Cranberry Valley lists five sets of tees on its scorecard and plays 5,060 from the forward tees and 6,482 yards from the back tees. We played from the 6,142-yard white tees. Fagan estimated there are 65 bunkers and we found our share of them.

Harwich is well known for its cranberry bogs and the entrance of Cranberry Valley is located across the street from one.

“We used to have cranberry colored golf carts, cranberry colored carpeting, cranberry colored counter tops,” Greer said, “but we’ve changed it up a little because that one color can get a little bit monotonous. The color of golf should be green.”

Cranberry Valley was surprisingly green the day we played it because Greer said the two-tenths of an inch that fell the day before was the first rain to hit the golf course in more than 50 days.


Greer credited superintendent Shawn Fernandez and his crew with providing Cranberry Valley with excellent playing conditions.

Greer picked the par-5, 18th hole as the course’s signature hole. It plays 350 yards from the forward tees to 521 from the back tees and has two doglegs to the right so it’s shaped like a horseshoe.

“If you hit a good drive,” he said, “you have a chance to think about going for the green in two.”

The greens aren’t huge or multi-tiered so Greer said golfers shouldn’t need a lot of local knowledge to putt them successfully.

“They have some break in them, but nothing too crazy,” he said.

Mark Mungeam, owner of Mungeam Cornish Golf Design in Douglas, renovated the range and designed and built a short game practice area with two greens in 2007.

“It’s easy to work with Mark,” Greer said, “because he has all of Cornish’s original plans of the golf course.”

Summer greens fees cost $79 and carts cost $24 for 18 holes. Greens fees are discounted after 1 p.m. each day and all day after Labor Day on weekdays.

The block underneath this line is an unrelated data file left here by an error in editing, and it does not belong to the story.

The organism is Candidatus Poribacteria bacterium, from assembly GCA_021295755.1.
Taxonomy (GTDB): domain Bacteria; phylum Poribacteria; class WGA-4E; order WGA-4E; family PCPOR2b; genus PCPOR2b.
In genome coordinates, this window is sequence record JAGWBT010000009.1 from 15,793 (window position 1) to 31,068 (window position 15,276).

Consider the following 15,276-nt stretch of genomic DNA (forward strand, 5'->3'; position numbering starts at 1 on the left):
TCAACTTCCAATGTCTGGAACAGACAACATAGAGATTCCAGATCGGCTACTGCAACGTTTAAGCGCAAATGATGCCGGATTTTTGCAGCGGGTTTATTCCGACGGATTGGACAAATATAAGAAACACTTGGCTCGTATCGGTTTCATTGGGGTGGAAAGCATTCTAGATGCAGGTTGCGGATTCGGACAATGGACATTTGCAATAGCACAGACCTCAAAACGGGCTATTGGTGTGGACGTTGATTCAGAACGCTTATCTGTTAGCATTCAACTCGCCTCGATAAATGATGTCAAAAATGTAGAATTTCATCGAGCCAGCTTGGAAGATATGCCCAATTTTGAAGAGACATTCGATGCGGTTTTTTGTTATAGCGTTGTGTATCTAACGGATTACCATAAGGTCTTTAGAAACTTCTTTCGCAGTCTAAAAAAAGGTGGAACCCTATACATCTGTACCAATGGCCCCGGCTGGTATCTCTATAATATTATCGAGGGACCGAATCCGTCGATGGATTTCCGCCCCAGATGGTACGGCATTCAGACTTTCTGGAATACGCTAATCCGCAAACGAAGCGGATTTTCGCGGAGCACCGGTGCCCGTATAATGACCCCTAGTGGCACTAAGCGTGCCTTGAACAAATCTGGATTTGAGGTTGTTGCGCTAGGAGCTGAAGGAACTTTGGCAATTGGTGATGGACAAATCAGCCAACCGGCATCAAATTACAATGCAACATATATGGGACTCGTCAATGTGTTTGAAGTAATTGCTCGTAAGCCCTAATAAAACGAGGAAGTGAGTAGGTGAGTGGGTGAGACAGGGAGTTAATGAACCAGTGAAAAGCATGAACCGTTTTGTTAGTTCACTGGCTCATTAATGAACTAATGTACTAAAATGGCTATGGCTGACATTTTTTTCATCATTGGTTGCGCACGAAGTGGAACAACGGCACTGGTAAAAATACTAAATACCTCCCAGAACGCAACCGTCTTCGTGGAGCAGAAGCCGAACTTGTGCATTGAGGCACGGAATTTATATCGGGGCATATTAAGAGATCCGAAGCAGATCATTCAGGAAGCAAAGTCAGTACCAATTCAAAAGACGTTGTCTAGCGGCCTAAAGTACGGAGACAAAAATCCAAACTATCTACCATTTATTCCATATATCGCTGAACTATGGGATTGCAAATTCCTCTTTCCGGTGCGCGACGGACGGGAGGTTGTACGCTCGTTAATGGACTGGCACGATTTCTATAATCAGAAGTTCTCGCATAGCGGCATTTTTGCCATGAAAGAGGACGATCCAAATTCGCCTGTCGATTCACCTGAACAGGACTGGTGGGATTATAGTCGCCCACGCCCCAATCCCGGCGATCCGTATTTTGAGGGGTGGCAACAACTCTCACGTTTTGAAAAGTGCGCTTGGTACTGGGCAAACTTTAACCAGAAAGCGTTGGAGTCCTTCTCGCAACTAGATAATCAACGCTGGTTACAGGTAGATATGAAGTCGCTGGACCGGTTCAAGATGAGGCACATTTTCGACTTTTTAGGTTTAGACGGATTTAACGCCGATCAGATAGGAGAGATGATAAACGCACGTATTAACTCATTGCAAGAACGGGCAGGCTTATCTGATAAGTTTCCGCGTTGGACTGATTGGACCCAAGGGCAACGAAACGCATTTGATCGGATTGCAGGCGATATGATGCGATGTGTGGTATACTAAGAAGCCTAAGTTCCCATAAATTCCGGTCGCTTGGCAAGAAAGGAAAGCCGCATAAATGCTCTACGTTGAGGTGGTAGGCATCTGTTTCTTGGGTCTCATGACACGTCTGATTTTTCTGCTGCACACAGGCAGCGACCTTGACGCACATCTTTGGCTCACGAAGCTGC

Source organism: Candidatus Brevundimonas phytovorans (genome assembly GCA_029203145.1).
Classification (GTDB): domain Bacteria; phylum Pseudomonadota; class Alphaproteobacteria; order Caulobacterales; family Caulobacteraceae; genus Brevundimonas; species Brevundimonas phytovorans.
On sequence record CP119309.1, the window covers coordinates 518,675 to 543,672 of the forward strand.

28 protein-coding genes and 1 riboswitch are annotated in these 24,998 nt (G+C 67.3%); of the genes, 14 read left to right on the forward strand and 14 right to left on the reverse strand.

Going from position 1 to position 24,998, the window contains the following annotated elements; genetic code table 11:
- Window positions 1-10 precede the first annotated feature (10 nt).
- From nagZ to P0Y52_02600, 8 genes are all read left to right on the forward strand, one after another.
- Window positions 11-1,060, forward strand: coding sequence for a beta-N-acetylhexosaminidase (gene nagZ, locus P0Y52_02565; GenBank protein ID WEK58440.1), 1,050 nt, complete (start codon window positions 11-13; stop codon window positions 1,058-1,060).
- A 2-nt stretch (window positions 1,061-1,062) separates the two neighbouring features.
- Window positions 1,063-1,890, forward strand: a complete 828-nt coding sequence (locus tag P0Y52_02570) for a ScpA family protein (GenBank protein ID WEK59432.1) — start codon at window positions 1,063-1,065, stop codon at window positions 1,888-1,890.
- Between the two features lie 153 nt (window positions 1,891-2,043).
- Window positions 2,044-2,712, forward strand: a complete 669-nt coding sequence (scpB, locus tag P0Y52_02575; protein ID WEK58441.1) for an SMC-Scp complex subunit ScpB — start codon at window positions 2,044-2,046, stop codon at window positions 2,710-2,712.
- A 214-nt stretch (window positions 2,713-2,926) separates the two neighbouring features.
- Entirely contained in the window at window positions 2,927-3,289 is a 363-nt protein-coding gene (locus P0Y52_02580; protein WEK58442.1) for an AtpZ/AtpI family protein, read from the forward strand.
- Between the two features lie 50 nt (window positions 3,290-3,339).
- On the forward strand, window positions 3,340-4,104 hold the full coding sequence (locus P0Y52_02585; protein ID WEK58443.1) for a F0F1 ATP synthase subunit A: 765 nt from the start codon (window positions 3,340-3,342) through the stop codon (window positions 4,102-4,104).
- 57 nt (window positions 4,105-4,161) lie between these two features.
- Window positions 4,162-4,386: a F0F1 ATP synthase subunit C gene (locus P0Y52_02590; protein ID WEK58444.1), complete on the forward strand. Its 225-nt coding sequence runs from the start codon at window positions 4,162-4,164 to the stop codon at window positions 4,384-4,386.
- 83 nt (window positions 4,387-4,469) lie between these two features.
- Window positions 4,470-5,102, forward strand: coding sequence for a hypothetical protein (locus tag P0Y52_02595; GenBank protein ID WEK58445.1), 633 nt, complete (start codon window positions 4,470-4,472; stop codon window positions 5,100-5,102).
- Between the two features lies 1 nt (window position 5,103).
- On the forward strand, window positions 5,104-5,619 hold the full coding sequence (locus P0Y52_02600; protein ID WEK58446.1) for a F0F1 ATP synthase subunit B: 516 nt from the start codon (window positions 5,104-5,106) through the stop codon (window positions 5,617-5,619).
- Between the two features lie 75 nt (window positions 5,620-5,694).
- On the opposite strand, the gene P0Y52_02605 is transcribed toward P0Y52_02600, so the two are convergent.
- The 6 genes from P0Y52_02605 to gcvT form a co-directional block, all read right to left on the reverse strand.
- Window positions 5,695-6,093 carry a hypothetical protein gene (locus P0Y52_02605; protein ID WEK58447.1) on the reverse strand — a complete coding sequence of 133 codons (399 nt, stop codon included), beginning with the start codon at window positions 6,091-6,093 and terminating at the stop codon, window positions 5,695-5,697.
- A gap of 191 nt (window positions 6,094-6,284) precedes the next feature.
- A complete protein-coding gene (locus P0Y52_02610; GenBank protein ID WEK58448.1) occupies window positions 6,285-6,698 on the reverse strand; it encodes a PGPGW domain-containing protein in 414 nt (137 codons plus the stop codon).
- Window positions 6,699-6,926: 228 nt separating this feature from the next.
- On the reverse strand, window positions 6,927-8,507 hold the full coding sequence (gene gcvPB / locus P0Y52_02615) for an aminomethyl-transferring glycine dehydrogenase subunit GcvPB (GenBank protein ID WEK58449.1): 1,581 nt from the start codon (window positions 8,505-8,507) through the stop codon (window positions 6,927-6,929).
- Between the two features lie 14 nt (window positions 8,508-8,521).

Cranberry Valley hosted a Mass. Mid-Amateur qualifier on Monday, Aug. 8, and also hosted the 2020 Mass. Junior Amateur, the 2016 Mass. Senior Four-Ball, the 2014 Mass. Amateur Public Links and the 2012 WGAM Senior Amateur.

Bill Doyle brings 45 years of professional sports writing experience to New England dot Golf. His resume includes 40 years as a sports writer for the Worcester Telegram & Gazette where he wrote a Sunday golf column and covered professional and amateur golf. He also wrote about all four of the major professional sports teams in the Boston area, mostly about the Boston Celtics, as well as college and local sports. Working for the newspaper in the city where Worcester Country Club hosted the inaugural Ryder Cup in 1927, Doyle covered the improbable comeback of the U.S. team at the 1999 Ryder Cup at The Country Club in Brookline. He also covered the 1988 U.S. Open at TCC, the 2001 and 2017 U.S. Senior Open championships at Salem Country Club, the U.S. Women’s Open championships at The Orchards in South Hadley in 2004 and at Newport Country Club in 2006, the PGA Tour stops at Pleasant Valley Country Club in Sutton for nearly 20 years and at TPC River Highlands in Cromwell, Connecticut, for several years; and every PGA Tour event at TPC Boston in Norton from the inaugural event in 2003. He will provide regular contributions ranging from interviews, travel, lifestyle, real estate, commentary and special assignments. Bill can be reached at